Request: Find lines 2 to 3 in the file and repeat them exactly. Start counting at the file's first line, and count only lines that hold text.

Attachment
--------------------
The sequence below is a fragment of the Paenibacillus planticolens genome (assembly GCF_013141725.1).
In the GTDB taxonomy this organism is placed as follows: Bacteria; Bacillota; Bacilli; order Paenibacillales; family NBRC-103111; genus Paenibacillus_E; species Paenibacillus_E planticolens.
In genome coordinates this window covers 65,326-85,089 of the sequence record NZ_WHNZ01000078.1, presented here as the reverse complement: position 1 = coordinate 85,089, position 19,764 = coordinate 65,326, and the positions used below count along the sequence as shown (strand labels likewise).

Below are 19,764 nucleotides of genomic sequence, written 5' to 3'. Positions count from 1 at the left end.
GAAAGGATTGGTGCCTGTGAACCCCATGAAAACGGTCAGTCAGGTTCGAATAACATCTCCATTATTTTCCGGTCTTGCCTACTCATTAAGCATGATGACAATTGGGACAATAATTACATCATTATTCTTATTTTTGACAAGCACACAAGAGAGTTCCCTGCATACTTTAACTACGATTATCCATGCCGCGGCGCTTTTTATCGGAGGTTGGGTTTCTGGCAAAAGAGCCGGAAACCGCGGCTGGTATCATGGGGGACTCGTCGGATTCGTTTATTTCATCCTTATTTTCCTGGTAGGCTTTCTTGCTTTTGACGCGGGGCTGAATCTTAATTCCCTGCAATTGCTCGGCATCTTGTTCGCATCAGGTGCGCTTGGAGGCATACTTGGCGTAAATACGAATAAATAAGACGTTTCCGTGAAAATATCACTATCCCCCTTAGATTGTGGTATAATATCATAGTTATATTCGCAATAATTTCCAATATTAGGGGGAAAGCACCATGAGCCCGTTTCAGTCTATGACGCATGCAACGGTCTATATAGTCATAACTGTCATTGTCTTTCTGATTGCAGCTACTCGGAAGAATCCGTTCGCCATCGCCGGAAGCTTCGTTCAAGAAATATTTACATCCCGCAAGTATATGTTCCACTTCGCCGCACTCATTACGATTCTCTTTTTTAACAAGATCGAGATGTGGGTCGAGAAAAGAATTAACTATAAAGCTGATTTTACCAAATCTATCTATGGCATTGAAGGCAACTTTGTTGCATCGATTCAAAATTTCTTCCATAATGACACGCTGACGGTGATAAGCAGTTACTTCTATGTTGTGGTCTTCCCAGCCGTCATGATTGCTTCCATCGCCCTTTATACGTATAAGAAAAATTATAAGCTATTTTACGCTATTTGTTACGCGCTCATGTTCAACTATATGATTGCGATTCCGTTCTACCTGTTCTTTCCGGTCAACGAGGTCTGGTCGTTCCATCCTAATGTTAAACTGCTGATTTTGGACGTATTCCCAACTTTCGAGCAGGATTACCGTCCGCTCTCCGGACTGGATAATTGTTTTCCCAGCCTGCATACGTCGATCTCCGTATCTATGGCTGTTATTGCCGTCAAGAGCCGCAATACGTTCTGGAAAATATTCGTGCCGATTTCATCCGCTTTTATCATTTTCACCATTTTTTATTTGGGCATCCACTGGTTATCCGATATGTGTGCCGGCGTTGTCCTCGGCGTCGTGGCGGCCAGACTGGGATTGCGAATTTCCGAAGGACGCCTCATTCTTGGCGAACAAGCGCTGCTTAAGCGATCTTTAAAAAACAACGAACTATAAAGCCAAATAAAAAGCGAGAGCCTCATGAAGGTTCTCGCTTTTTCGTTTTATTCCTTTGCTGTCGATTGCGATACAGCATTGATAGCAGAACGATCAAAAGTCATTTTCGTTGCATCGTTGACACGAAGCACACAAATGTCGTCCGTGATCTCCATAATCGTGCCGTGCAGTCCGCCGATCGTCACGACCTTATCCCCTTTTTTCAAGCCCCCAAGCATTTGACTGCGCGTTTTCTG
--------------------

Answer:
In the GTDB taxonomy this organism is placed as follows: Bacteria; Bacillota; Bacilli; order Paenibacillales; family NBRC-103111; genus Paenibacillus_E; species Paenibacillus_E planticolens.
In genome coordinates this window covers 65,326-85,089 of the sequence record NZ_WHNZ01000078.1, presented here as the reverse complement: position 1 = coordinate 85,089, position 19,764 = coordinate 65,326, and the positions used below count along the sequence as shown (strand labels likewise).